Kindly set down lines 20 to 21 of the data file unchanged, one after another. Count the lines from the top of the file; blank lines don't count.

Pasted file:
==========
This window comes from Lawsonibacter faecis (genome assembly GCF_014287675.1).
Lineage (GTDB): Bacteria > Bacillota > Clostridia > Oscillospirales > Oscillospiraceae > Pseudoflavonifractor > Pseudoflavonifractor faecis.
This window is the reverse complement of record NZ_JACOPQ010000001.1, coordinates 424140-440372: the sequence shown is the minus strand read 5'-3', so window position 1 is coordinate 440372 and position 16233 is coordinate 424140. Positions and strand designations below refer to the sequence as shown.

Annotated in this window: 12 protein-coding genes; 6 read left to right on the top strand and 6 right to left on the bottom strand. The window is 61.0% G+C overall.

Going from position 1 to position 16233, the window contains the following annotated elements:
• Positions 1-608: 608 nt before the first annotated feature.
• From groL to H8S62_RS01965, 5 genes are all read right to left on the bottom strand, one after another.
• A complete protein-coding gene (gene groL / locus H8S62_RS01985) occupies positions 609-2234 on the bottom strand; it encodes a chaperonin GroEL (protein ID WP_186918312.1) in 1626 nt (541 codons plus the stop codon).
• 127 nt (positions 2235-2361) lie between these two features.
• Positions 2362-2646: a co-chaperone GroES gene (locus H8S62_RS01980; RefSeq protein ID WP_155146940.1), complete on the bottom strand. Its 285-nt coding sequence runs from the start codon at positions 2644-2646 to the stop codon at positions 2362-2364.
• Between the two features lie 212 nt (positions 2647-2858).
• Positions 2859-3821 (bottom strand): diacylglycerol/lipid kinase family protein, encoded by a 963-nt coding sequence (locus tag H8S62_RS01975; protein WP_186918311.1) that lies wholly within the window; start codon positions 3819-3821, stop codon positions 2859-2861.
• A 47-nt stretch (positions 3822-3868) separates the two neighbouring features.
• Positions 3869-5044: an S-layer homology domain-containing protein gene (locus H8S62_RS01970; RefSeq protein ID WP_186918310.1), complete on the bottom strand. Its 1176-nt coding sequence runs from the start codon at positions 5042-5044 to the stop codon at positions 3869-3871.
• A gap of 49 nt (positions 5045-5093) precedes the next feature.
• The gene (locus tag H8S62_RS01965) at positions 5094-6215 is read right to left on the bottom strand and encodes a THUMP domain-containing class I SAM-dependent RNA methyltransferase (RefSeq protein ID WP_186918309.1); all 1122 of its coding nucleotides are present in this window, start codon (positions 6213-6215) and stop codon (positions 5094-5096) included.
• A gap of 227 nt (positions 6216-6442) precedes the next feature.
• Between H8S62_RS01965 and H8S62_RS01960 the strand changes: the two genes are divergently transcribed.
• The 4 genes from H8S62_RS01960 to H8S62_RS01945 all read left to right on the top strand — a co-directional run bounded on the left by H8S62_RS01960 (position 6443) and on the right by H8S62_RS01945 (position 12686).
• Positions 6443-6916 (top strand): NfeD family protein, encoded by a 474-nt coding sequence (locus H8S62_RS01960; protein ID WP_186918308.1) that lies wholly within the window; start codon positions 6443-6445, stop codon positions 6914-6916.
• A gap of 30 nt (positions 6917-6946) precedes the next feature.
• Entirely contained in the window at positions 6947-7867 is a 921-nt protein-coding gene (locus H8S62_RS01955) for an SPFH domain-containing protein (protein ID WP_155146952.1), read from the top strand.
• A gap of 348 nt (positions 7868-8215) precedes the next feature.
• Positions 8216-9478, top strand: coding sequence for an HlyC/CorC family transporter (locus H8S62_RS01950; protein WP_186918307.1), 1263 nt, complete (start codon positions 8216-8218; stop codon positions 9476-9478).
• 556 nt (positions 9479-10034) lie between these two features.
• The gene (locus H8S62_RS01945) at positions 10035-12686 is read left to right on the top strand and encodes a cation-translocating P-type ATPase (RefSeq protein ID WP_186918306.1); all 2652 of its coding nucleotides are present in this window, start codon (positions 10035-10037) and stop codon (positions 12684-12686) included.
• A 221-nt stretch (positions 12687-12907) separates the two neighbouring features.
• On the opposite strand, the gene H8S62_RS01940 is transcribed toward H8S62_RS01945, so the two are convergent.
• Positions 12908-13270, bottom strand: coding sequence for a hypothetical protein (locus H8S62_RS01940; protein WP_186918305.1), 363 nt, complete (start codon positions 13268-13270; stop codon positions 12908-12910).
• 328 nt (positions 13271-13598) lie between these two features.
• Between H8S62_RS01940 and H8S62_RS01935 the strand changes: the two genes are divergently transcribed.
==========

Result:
• Positions 6443-6916 (top strand): NfeD family protein, encoded by a 474-nt coding sequence (locus H8S62_RS01960; protein ID WP_186918308.1) that lies wholly within the window; start codon positions 6443-6445, stop codon positions 6914-6916.
• A gap of 30 nt (positions 6917-6946) precedes the next feature.